Studio of Choice brings a turnaround on SRHR advocacy work

The ‘Studio of Choice,’ a home of art and creativity that allows students and young people to advance their sexual and reproductive health rights through audio and visual content productions, has been established at SAYWHAT through the support of the Embassy of Sweden in Zimbabwe.

Sweden has a long history of supporting human rights including young people’s sexual and reproductive health rights as well as championing feminism across the globe.
Speaking during the official launch of the Studio of Choice last November, the Embassy of Sweden Deputy Head of Mission and Head of Development Cooperation Berthollet Kaboru said the Studio of Choice should by and large amplify young people’s voices.

“My hope is to see this studio specifically being used to amplify the young people’s voices, their demands and their tenets,” Kaboru said. “Sweden believes that it is only by empowering the young people that our today and our tomorrow can have sustainable development gains.”
Kaboru added: “Sweden’s efforts are to contribute to ensuring that every young people has access to the health care information and education that is right for them.”

SAYWHAT has been over the years bearing the costs of hiring out spaces for its productions something that came with inconveniences.
The advent of Covid19 a couple of years ago had its own toll as it required virtual programming which is now possible with the Studio of Choice in existence.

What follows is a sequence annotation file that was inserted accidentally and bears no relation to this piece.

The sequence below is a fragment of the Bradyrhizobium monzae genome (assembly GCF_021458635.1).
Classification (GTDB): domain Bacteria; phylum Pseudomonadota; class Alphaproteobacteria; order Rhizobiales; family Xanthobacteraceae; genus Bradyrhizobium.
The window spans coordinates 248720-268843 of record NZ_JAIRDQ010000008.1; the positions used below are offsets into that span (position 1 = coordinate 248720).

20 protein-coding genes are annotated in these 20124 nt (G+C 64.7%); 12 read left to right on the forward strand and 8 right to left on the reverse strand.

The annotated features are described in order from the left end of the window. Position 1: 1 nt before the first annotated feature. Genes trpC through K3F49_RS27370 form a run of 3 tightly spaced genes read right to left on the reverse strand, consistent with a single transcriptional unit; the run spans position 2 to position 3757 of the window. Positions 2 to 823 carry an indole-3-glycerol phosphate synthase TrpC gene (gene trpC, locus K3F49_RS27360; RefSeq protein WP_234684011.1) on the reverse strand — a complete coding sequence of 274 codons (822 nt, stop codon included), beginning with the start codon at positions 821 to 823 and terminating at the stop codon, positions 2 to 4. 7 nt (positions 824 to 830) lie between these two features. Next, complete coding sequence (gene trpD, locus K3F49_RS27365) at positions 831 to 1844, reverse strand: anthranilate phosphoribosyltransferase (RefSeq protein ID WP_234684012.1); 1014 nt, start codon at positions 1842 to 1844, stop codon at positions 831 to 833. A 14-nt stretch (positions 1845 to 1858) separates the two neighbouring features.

The students and the young people could not hold back their gratitude to the Embassy of Sweden for the support towards the Studio of Choice to which they have committed to use to advance their rights.

“We now have our own home. Our own school of art that does not only accommodate our aspirations, but also develop, nurture and shape them. The sexual and reproductive health agenda from us the young people, will never be the same,” said Laura George while giving her vote of thanks during the official opening of the Studio of Choice.
George is a student and a peer educator at Harare Institute of Technology (HIT).
She added: “We will use this facility to increase healthy seeking behavior agency amongst ourselves through various productions that are already lined up in the ‘Studio of Choice.’

“We are going to mobilise, educate and motivate our peers at school and in communities beyond the Zimbabwean borders.”
The ‘Studio of Choice’ facility brings a as established through the support from the Embassy of Sweden in Zimbabwe to afford students and young people a conducive space to advance their sexual and reproductive health rights through art and creative virtual productions.


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